The Walking Festival of Sound invites field recordist Chris Watson for conversation about sound walking and environmental listening.
How does sound walking relate to the practice of field recording? Does walking through an environment change the way we listen to it? In this conversation, Chris Watson will share his experience of sound walking and how it relates to his long established career as a musician and sound recordist.
Csaba Hajnóczy, Zoltán Mizsei Spring Seminars 2021
Moholy-Nagy University of Art and Design Budapest (MOME) and Institute of Advanced Studies Kőszeg (iASK) started a joint research and development program. Its subject is the acoustic ecology of the Transdanubia region in Western Hungary, combined with elements of the creative provincial city music development program “Sounding City” started by the music department of iASK. In our presentation we will review the regarding pathfinding activities at both institutions in the past few years: “Sounding Houses” and “Sounding City Well (iASK) – sonic ecology related courses and events (MOME). The main focus will be the recently created website “Ruins of the Salföld Pauline Monastery Soundscape”. In its current state, the Pauline monastery in Salföld is a well-kept ruin, half an hour’s walk from the village, in the forest. The place associates two sound worlds: the sacred music of the historic church practice, and the sounds of nature.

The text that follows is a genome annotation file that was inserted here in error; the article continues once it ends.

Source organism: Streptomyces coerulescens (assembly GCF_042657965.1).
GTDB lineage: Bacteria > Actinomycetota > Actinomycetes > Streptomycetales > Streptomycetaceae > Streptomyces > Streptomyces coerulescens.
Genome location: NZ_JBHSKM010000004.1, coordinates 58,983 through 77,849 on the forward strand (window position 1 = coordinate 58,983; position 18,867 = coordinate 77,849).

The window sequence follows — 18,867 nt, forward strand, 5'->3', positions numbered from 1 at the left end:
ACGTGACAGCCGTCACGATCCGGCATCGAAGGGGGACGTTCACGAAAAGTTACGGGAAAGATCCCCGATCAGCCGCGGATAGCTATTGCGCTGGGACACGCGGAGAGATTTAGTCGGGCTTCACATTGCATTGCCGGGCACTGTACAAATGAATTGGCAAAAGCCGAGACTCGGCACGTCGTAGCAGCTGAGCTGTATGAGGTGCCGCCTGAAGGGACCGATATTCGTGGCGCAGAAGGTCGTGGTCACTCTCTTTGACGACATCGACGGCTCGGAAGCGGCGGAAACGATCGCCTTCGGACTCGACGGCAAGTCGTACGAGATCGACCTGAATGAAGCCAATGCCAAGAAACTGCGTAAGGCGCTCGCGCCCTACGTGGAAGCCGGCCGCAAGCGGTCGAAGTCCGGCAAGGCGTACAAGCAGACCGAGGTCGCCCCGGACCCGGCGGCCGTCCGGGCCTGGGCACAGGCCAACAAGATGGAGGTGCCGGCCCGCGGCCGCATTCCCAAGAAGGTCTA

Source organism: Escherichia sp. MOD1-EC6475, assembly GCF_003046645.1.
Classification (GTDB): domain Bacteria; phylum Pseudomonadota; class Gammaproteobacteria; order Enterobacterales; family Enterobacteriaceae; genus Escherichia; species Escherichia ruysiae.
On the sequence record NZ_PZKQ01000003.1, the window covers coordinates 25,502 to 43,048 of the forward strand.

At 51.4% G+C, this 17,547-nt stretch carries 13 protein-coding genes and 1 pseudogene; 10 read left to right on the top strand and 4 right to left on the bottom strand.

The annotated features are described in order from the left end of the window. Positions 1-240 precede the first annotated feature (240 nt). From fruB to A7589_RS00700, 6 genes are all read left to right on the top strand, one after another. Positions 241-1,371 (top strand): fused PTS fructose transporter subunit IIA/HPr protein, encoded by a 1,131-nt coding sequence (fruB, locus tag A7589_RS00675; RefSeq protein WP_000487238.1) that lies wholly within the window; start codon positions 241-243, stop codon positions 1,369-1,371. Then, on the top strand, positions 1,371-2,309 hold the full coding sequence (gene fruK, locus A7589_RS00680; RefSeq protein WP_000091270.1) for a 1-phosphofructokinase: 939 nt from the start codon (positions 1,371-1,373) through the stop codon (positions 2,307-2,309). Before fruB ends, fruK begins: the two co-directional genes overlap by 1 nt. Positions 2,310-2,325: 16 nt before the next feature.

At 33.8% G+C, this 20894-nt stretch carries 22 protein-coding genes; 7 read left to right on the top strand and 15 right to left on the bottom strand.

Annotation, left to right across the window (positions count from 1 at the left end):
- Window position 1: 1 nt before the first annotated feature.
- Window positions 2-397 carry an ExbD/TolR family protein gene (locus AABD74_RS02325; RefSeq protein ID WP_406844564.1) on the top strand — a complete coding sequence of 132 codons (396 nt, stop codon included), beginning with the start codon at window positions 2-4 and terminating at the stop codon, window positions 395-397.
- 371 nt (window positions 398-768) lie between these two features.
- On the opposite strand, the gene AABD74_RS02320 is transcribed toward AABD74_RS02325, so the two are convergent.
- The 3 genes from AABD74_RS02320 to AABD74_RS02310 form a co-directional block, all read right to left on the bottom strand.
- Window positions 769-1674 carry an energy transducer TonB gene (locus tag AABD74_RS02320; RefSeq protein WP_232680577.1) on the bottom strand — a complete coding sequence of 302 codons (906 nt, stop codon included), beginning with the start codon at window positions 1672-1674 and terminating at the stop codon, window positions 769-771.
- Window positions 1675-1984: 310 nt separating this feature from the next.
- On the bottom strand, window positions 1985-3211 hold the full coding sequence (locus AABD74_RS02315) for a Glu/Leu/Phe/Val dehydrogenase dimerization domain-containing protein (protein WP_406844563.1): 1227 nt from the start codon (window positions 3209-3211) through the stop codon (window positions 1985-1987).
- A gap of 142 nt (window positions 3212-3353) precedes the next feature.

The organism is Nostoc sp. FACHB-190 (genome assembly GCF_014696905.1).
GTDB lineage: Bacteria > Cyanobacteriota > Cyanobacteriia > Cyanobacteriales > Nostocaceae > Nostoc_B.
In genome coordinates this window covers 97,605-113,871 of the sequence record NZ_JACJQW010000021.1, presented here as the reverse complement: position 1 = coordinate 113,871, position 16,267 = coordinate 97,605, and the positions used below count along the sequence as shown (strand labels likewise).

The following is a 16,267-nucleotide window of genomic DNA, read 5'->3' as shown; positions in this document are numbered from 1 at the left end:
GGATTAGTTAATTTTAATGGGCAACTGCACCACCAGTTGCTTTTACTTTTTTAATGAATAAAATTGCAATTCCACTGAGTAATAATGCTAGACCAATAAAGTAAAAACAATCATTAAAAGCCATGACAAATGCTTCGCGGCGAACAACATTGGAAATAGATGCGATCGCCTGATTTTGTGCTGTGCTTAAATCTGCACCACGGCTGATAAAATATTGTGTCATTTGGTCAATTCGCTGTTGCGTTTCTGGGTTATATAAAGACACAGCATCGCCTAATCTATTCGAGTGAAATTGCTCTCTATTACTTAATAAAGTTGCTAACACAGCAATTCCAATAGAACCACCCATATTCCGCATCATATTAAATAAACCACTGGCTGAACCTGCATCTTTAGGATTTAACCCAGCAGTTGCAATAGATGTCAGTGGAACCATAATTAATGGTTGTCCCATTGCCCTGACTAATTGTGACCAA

The talk introduces the author’s studies of spatial audio phenomenon in a wide range,from spatial aspects of aural perception as a basic need for locating oneself in space, to nowadays application of immersive audio formats such as Ambisonics. The presentation will contain a brief look through the development of spatial audio formats and its artistic and industrial application, followed by the short presentation of the author’s artistic projects, ranging from audio installations in a gallery to audio performance in spatial sound systems.
Throughout the 19th century ear trumpets became the most popular and in fact the only technical solution for deaf people. They merged with the behavior regarded as typical for the deaf such as misinterpretations and communicational loss, therefore ear trumpets turned into a social stigma. They became objects that were bashfully hidden by users. In the 20th century however ear trumpets’ image as well as functions changed as they were substituted with modern, electric and later electronic hearing prostheses. These acoustic hearing aids became antiquated but they did not vanish – they have relocated within the technological and cultural domains.
Soundwalking has traditionally been problematized and exercised as an aesthetic practice that advocates deep aural attention to the here and now. A number of scholars and researchers have dealt with meditative aspects of walking and listening alongside their pragmatic application to the study of noise pollution in urban environments. In this talk, I intend to reroute the dominant paths for theorizing and practicing soundwalking by turning to perspectives from environmental humanities.